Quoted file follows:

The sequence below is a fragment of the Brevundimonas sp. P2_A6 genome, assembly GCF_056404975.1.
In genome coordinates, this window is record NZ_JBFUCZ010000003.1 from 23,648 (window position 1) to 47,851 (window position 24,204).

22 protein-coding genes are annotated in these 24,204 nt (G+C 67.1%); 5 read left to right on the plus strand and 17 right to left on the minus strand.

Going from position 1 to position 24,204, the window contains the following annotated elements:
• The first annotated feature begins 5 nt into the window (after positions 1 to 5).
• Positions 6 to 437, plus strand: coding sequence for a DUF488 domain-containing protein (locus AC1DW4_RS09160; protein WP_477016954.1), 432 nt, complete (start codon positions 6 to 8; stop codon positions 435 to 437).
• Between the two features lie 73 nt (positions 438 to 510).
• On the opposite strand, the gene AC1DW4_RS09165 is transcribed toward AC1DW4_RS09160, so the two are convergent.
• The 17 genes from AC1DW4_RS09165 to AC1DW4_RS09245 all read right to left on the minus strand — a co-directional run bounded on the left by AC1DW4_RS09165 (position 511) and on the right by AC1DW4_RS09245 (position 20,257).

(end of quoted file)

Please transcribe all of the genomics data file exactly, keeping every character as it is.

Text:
The sequence below is a fragment of the Brevundimonas sp. P2_A6 genome, assembly GCF_056404975.1.
In genome coordinates, this window is record NZ_JBFUCZ010000003.1 from 23,648 (window position 1) to 47,851 (window position 24,204).

22 protein-coding genes are annotated in these 24,204 nt (G+C 67.1%); 5 read left to right on the plus strand and 17 right to left on the minus strand.

Going from position 1 to position 24,204, the window contains the following annotated elements:
• The first annotated feature begins 5 nt into the window (after positions 1 to 5).
• Positions 6 to 437, plus strand: coding sequence for a DUF488 domain-containing protein (locus AC1DW4_RS09160; protein WP_477016954.1), 432 nt, complete (start codon positions 6 to 8; stop codon positions 435 to 437).
• Between the two features lie 73 nt (positions 438 to 510).
• On the opposite strand, the gene AC1DW4_RS09165 is transcribed toward AC1DW4_RS09160, so the two are convergent.
• The 17 genes from AC1DW4_RS09165 to AC1DW4_RS09245 all read right to left on the minus strand — a co-directional run bounded on the left by AC1DW4_RS09165 (position 511) and on the right by AC1DW4_RS09245 (position 20,257).